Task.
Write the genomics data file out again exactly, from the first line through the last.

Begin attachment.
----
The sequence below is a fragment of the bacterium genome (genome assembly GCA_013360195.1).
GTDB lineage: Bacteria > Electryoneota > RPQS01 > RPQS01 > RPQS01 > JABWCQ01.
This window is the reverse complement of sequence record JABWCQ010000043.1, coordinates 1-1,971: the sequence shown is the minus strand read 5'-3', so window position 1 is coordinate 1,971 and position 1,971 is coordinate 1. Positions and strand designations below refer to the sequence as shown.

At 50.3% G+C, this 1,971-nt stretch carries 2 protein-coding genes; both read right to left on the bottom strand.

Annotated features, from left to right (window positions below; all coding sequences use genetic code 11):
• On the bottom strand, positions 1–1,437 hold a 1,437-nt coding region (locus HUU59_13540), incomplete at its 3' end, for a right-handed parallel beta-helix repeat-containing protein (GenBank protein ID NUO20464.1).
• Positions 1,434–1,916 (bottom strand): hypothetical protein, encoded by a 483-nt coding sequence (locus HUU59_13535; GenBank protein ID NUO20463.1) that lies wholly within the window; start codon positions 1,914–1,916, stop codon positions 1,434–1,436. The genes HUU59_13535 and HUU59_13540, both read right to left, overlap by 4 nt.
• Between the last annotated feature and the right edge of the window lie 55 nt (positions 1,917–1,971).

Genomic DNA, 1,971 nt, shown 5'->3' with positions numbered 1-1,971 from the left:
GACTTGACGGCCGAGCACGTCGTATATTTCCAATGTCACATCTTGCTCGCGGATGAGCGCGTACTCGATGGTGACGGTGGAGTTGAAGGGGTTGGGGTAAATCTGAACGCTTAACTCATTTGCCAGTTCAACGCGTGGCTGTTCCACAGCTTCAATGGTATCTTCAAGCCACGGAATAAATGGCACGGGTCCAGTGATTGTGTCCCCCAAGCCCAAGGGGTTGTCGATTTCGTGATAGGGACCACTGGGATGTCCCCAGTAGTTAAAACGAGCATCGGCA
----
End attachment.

The sequence below is a fragment of the bacterium genome (genome assembly GCA_013360195.1).
GTDB lineage: Bacteria > Electryoneota > RPQS01 > RPQS01 > RPQS01 > JABWCQ01.
This window is the reverse complement of sequence record JABWCQ010000043.1, coordinates 1-1,971: the sequence shown is the minus strand read 5'-3', so window position 1 is coordinate 1,971 and position 1,971 is coordinate 1. Positions and strand designations below refer to the sequence as shown.

At 50.3% G+C, this 1,971-nt stretch carries 2 protein-coding genes; both read right to left on the bottom strand.

Annotated features, from left to right (window positions below; all coding sequences use genetic code 11):
• On the bottom strand, positions 1–1,437 hold a 1,437-nt coding region (locus HUU59_13540), incomplete at its 3' end, for a right-handed parallel beta-helix repeat-containing protein (GenBank protein ID NUO20464.1).
• Positions 1,434–1,916 (bottom strand): hypothetical protein, encoded by a 483-nt coding sequence (locus HUU59_13535; GenBank protein ID NUO20463.1) that lies wholly within the window; start codon positions 1,914–1,916, stop codon positions 1,434–1,436. The genes HUU59_13535 and HUU59_13540, both read right to left, overlap by 4 nt.
• Between the last annotated feature and the right edge of the window lie 55 nt (positions 1,917–1,971).

Genomic DNA, 1,971 nt, shown 5'->3' with positions numbered 1-1,971 from the left:
GACTTGACGGCCGAGCACGTCGTATATTTCCAATGTCACATCTTGCTCGCGGATGAGCGCGTACTCGATGGTGACGGTGGAGTTGAAGGGGTTGGGGTAAATCTGAACGCTTAACTCATTTGCCAGTTCAACGCGTGGCTGTTCCACAGCTTCAATGGTATCTTCAAGCCACGGAATAAATGGCACGGGTCCAGTGATTGTGTCCCCCAAGCCCAAGGGGTTGTCGATTTCGTGATAGGGACCACTGGGATGTCCCCAGTAGTTAAAACGAGCATCGGCA